3. Landing in Glasgow, with three hours to kill before my sound check, a gentleman sent by venue organizers to meet me at the airport, greeted me for the first time in my life. Within seconds though, I felt as if he had been a long-lost, childhood friend. With the spirit of Zorba The Greek and the accent of Harry Lauder, he insisted on going somewhere special for lunch as he mocked the egg-salad sandwich I had purchased after disembarking from my flight. “Loch Lomond!” he exclaimed as he fired up his mobile phone and told the stage manager that he was taking me out for a meal on the bonnie banks of the famed lake, 20 minutes north. All of my backpacking trips through Scotland in my early 20′s were by foot and rail, with the trek to Lomond’s shores too far off the beaten track for a 110lb kid, slouching under a 40lb back-pack and carrying a 15lb guitar case. 20 years later, my new friend and I drove through the scenic Scottish hills under a bubblegum blue sky to enjoy plates of incredible fish and chips at a restaurant overlooking the gorgeous lake I had so often sang about but had never seen. Kicking off our shoes to wade in the legendary body of water and skip stones after lunch was the fruition of a personal desire and a perfect way to prep for an evening performance. (Incidentally, I later gave the egg-salad sandwich to a thankful sound engineer who hadn’t eaten all day.)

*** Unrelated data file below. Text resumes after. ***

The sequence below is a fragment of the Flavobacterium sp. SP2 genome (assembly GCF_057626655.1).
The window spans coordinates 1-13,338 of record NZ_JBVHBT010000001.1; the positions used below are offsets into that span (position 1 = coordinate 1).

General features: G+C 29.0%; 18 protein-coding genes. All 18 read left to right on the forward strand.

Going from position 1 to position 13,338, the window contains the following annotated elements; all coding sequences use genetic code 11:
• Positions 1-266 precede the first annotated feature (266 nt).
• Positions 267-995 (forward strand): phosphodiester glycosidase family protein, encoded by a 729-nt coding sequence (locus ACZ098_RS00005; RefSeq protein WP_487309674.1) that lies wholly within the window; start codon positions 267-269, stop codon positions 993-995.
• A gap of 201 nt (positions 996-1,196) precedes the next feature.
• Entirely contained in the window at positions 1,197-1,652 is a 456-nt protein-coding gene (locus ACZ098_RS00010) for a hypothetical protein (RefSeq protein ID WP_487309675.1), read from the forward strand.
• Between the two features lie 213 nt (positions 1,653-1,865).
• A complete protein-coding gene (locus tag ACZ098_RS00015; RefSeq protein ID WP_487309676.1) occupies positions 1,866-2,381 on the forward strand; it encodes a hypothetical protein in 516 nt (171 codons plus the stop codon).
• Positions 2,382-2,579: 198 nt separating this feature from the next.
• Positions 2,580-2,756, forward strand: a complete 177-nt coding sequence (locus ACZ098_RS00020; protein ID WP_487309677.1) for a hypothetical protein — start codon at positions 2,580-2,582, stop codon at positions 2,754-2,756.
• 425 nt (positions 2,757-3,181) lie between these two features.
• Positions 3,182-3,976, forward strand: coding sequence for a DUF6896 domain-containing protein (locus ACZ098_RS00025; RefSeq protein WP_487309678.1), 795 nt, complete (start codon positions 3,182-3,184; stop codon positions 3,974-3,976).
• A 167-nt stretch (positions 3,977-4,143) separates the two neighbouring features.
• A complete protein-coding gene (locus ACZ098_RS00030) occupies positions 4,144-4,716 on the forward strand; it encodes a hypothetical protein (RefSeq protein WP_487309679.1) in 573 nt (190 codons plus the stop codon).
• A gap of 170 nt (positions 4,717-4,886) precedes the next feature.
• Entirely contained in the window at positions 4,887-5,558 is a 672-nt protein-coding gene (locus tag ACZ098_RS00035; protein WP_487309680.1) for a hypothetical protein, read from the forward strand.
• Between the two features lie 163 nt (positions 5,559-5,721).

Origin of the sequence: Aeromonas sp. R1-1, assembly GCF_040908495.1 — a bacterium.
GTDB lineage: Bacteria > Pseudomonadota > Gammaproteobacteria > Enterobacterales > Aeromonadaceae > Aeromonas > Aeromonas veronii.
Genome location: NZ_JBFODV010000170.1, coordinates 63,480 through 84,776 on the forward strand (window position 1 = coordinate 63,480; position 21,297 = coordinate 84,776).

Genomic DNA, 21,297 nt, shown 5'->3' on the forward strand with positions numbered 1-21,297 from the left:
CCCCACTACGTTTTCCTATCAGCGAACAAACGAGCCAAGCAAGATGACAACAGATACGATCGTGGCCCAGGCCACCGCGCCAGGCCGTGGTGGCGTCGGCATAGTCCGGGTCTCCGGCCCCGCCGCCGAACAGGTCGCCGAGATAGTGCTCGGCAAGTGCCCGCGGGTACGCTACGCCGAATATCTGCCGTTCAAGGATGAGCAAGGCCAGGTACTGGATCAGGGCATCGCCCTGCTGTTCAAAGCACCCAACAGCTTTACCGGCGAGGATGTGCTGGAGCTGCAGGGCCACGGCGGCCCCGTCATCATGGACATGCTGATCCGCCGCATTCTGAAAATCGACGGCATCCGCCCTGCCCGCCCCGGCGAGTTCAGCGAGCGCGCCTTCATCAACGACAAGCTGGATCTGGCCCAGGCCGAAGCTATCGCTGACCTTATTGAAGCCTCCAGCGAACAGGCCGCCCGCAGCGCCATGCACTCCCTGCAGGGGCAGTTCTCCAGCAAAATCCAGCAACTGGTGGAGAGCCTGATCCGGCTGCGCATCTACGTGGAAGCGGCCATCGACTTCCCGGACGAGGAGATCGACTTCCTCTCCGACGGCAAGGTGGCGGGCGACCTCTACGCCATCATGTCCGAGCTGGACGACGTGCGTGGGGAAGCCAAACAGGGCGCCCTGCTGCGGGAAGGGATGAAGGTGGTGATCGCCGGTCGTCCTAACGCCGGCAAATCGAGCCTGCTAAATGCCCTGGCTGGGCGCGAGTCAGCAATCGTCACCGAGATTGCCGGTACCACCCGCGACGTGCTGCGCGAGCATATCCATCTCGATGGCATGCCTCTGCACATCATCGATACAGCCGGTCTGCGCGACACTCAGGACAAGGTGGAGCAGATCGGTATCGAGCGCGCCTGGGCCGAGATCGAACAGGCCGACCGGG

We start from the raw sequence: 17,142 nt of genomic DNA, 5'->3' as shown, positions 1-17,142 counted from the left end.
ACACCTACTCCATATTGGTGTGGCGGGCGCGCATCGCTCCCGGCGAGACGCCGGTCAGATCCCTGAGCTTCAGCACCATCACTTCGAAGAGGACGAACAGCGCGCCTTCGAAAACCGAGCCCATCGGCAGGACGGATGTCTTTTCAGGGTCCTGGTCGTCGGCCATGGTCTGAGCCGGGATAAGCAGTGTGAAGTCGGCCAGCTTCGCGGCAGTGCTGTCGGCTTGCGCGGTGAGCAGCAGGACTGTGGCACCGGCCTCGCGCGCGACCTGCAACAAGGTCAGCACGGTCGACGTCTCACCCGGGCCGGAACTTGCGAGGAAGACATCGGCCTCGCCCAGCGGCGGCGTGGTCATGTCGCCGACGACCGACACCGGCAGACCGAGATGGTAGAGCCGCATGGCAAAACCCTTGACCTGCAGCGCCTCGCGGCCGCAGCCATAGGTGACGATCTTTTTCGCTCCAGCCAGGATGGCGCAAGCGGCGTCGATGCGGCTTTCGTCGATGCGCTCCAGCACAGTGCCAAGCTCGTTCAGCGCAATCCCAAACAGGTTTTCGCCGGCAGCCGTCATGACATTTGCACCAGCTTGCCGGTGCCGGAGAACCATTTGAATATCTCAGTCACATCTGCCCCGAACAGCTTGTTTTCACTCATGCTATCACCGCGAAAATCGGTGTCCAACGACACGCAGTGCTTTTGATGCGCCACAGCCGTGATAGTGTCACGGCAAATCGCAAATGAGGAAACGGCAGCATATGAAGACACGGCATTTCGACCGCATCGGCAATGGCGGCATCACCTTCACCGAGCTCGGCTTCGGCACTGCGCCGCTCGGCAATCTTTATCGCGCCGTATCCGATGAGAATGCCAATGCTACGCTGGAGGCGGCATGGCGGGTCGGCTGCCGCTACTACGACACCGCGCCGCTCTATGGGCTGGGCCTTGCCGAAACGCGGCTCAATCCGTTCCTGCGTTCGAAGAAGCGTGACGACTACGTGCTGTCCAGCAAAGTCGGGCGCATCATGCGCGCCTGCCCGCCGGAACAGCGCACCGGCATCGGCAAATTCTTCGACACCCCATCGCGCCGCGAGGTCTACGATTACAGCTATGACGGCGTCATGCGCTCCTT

4. The tour finished and I had one day of perspective adventure left before heading back home to Canada. A good friend and talented artist Jag Lall met me in central London where we meandered in Soho guitar shops and stumbled upon The Phoenix Garden, hidden down an alleyway in amongst brown stone buildings. The hide-away was in full bloom with colourful flowers, birds, bees and blessed conversation between us about our ongoing independent and collaborative work. Parting ways, I caught a 45 minute train north for a meeting with a sweet soul mate I had not seen in over two years. We drank green tea at a charming old inn, nestled amongst stone cottages with thatched roofs and discussed life, faith and the beauty of friendship that rekindles warmly, even after life’s drizzle has left one feeling as if all sparks of hope have been drowned.
Back at my home now in Canada, I have been diligently at work on fortifying my vegetable garden from hungry rabbits, preparing to launch into the recording of my next original CD and ~ at long last ~ commencing one of my life long dreams ~ a hobby also shared by Mr George Bernard Shaw: Bee-keeping.